Yawning is incredibly contagious. I made some of you reading this yawn simply by writing the word “yawn.”
Note: I am highlight susceptible to even thinking about yawning. I just yawned.
They might even have yawned if they only heard you yawn, because yawning is also aurally contagious: if you play an audiotape of a yawn to blind people, they’ll yawn too. And finally, if you yawned as you read this, did the thought cross your mind—however unconsciously and fleetingly—that you might be tired? I suspect that for some of you it did, which means that yawns can also be emotionally contagious.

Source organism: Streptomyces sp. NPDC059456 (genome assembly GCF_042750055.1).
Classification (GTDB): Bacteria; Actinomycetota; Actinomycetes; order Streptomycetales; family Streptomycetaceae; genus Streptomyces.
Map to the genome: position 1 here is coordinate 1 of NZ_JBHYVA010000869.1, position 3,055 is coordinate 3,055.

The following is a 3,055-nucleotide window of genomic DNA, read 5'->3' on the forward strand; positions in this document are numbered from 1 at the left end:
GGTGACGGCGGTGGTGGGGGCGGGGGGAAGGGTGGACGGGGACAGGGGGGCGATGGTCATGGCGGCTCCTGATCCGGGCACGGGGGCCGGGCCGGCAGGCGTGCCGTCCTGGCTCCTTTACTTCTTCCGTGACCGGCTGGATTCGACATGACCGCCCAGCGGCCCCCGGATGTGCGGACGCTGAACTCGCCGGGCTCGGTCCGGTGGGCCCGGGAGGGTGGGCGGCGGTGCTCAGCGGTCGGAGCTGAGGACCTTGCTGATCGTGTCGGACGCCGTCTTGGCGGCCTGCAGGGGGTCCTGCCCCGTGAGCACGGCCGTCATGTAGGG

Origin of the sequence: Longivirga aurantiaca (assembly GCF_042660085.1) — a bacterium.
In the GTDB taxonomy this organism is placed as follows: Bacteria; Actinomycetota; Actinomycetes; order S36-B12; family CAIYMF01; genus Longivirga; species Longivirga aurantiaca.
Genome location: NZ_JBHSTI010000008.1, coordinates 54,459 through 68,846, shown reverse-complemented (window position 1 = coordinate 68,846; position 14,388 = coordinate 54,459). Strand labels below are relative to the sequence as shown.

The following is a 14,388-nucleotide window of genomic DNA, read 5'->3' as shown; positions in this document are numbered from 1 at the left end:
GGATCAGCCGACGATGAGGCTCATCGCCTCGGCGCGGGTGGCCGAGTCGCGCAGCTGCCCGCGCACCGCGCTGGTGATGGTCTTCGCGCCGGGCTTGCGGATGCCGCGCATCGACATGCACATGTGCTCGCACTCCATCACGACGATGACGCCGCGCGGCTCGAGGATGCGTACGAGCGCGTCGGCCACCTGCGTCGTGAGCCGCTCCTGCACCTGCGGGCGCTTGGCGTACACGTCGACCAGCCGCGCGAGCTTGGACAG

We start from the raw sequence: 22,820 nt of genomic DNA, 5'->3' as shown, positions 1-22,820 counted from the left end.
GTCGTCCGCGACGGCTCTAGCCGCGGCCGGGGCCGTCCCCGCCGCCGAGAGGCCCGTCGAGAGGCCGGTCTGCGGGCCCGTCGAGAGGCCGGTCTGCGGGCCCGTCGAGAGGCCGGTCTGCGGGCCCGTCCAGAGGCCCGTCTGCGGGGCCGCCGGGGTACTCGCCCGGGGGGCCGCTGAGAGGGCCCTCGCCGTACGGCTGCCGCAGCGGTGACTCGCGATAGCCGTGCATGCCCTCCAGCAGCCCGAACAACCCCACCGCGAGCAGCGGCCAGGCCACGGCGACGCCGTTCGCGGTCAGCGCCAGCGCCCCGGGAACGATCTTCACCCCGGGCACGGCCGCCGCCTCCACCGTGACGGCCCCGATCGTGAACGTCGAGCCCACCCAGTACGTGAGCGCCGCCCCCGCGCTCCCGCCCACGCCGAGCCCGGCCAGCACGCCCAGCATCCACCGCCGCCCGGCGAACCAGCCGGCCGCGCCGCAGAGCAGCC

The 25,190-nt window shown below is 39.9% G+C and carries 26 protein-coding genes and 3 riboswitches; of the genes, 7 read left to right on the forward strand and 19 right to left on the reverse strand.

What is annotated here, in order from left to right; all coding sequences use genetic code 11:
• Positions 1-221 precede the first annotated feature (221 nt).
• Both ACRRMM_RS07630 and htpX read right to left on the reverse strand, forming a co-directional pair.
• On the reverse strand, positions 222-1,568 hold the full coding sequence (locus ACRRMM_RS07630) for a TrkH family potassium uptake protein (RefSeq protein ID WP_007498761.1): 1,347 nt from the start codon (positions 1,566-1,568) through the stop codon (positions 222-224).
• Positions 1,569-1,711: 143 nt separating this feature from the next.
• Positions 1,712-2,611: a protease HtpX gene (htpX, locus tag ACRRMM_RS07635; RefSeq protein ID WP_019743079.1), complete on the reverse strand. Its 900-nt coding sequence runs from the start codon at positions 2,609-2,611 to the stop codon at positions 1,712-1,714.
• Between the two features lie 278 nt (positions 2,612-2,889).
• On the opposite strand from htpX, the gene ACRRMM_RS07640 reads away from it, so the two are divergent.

These three agents of change I call the Law of the Few, the Stickiness Factor, and the Power of Context.
He would flag down the super exchangers and interview them. His conclusion is that they represent a very distinct and special group. “They are all very well connected people,” Junge says. “They know Baltimore inside and out. They know where to go to get any kind of drug and any kind of needle. They have street savvy. I would say that they are unusually socially connected. They have a lot of contacts.... I would have to say the underlying motive is financial or economic. But there is definitely an interest in helping people out.”
Note: bubs